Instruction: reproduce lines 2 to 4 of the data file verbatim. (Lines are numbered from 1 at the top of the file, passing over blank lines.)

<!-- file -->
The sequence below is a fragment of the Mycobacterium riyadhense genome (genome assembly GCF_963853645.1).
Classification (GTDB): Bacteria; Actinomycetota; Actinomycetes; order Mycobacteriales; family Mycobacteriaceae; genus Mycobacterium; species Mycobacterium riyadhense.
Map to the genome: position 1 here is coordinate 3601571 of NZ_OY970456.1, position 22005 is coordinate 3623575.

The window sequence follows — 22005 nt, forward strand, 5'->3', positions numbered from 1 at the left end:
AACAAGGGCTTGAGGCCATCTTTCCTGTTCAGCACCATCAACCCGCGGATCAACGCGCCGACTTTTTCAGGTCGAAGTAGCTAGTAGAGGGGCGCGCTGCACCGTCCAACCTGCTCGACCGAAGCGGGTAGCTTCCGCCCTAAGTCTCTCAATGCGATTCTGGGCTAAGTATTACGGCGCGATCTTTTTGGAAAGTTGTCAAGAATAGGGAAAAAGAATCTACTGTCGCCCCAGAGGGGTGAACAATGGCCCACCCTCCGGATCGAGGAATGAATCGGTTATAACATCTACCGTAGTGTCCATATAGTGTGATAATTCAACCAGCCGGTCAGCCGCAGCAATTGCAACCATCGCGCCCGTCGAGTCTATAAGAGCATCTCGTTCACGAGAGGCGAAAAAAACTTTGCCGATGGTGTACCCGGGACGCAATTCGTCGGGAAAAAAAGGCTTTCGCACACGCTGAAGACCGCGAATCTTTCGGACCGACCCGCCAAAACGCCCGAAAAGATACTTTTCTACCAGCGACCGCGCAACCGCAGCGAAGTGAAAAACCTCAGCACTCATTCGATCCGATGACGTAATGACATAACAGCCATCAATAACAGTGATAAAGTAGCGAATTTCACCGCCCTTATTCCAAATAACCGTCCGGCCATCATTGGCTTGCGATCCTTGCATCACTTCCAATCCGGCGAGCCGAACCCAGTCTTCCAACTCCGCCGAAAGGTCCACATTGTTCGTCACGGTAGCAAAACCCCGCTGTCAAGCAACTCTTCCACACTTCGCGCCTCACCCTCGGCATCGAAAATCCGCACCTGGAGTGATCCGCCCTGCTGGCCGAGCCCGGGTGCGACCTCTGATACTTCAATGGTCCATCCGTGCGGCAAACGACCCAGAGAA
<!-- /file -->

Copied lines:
Classification (GTDB): Bacteria; Actinomycetota; Actinomycetes; order Mycobacteriales; family Mycobacteriaceae; genus Mycobacterium; species Mycobacterium riyadhense.
Map to the genome: position 1 here is coordinate 3601571 of NZ_OY970456.1, position 22005 is coordinate 3623575.

The window sequence follows — 22005 nt, forward strand, 5'->3', positions numbered from 1 at the left end: